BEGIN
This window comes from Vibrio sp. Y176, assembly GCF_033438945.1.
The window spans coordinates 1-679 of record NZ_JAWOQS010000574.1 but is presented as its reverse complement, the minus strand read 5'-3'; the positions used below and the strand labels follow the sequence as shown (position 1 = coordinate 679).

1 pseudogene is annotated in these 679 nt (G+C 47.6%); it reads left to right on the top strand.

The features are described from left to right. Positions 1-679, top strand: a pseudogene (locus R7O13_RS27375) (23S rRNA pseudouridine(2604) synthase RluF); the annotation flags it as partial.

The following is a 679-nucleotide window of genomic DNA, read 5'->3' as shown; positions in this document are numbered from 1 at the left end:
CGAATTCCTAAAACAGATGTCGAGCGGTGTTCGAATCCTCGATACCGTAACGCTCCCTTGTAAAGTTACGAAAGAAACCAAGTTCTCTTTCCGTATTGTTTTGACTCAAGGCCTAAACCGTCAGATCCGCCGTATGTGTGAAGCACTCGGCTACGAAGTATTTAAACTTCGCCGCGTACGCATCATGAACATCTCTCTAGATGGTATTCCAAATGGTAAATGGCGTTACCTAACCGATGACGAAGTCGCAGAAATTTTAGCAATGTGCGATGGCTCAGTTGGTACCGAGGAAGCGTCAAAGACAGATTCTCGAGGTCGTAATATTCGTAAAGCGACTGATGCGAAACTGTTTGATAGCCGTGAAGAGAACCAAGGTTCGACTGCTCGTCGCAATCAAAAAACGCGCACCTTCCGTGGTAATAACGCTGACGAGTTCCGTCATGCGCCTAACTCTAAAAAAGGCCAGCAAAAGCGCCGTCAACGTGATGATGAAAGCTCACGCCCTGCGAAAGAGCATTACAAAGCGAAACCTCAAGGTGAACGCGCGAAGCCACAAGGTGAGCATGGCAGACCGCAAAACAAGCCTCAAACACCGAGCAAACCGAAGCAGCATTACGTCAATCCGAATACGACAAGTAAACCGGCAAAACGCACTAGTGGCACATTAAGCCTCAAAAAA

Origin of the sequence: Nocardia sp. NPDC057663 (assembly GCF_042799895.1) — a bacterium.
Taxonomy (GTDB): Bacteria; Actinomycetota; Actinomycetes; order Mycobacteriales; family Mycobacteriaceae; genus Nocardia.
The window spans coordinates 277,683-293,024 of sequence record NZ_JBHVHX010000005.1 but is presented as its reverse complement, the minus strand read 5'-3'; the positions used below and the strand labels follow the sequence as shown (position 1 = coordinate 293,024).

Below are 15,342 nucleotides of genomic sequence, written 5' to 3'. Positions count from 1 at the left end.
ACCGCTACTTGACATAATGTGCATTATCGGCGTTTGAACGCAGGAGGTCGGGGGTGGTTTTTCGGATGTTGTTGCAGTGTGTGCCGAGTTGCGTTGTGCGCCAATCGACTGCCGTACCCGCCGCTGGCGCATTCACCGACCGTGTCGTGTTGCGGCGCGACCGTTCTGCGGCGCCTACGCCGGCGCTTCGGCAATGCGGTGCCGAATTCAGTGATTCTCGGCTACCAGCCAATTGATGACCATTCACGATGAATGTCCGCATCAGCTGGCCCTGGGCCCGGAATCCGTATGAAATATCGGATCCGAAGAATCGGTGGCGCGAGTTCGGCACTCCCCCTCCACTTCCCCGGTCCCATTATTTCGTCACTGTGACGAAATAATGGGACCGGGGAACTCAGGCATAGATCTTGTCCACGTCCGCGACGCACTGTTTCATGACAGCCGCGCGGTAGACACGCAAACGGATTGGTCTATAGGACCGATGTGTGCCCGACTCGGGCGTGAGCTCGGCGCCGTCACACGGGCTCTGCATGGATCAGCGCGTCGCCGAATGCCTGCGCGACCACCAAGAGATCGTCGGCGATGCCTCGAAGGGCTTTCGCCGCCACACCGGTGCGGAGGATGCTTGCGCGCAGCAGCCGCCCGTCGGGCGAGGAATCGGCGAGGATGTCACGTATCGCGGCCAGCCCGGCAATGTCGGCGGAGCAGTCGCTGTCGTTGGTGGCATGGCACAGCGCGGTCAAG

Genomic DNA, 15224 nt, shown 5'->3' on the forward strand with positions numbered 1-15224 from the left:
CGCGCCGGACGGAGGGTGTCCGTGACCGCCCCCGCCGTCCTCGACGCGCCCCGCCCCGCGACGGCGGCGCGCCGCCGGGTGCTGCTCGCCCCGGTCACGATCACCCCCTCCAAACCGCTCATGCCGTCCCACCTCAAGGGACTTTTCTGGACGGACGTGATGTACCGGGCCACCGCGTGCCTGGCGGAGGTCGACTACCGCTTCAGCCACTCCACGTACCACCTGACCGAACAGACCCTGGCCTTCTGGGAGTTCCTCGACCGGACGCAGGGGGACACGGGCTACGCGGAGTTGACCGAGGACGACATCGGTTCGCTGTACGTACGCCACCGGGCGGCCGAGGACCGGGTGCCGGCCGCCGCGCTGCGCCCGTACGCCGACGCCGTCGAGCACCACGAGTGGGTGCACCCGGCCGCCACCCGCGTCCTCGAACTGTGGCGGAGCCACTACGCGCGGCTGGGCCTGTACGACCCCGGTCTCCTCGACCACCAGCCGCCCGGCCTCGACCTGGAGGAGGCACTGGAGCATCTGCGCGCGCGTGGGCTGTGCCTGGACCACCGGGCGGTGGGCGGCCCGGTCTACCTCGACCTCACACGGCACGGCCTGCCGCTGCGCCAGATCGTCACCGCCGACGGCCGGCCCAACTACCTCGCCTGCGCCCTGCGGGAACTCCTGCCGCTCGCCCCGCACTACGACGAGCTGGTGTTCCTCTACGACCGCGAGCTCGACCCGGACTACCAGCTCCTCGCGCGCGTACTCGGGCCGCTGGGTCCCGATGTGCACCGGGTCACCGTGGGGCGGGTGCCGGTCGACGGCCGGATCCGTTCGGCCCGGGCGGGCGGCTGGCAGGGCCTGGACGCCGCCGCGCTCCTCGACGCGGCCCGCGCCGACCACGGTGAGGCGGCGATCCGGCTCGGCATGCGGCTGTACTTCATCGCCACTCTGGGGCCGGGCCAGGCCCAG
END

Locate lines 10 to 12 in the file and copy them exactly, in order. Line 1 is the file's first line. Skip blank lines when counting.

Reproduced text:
Below are 15,342 nucleotides of genomic sequence, written 5' to 3'. Positions count from 1 at the left end.
ACCGCTACTTGACATAATGTGCATTATCGGCGTTTGAACGCAGGAGGTCGGGGGTGGTTTTTCGGATGTTGTTGCAGTGTGTGCCGAGTTGCGTTGTGCGCCAATCGACTGCCGTACCCGCCGCTGGCGCATTCACCGACCGTGTCGTGTTGCGGCGCGACCGTTCTGCGGCGCCTACGCCGGCGCTTCGGCAATGCGGTGCCGAATTCAGTGATTCTCGGCTACCAGCCAATTGATGACCATTCACGATGAATGTCCGCATCAGCTGGCCCTGGGCCCGGAATCCGTATGAAATATCGGATCCGAAGAATCGGTGGCGCGAGTTCGGCACTCCCCCTCCACTTCCCCGGTCCCATTATTTCGTCACTGTGACGAAATAATGGGACCGGGGAACTCAGGCATAGATCTTGTCCACGTCCGCGACGCACTGTTTCATGACAGCCGCGCGGTAGACACGCAAACGGATTGGTCTATAGGACCGATGTGTGCCCGACTCGGGCGTGAGCTCGGCGCCGTCACACGGGCTCTGCATGGATCAGCGCGTCGCCGAATGCCTGCGCGACCACCAAGAGATCGTCGGCGATGCCTCGAAGGGCTTTCGCCGCCACACCGGTGCGGAGGATGCTTGCGCGCAGCAGCCGCCCGTCGGGCGAGGAATCGGCGAGGATGTCACGTATCGCGGCCAGCCCGGCAATGTCGGCGGAGCAGTCGCTGTCGTTGGTGGCATGGCACAGCGCGGTCAAG

Genomic DNA, 15224 nt, shown 5'->3' on the forward strand with positions numbered 1-15224 from the left: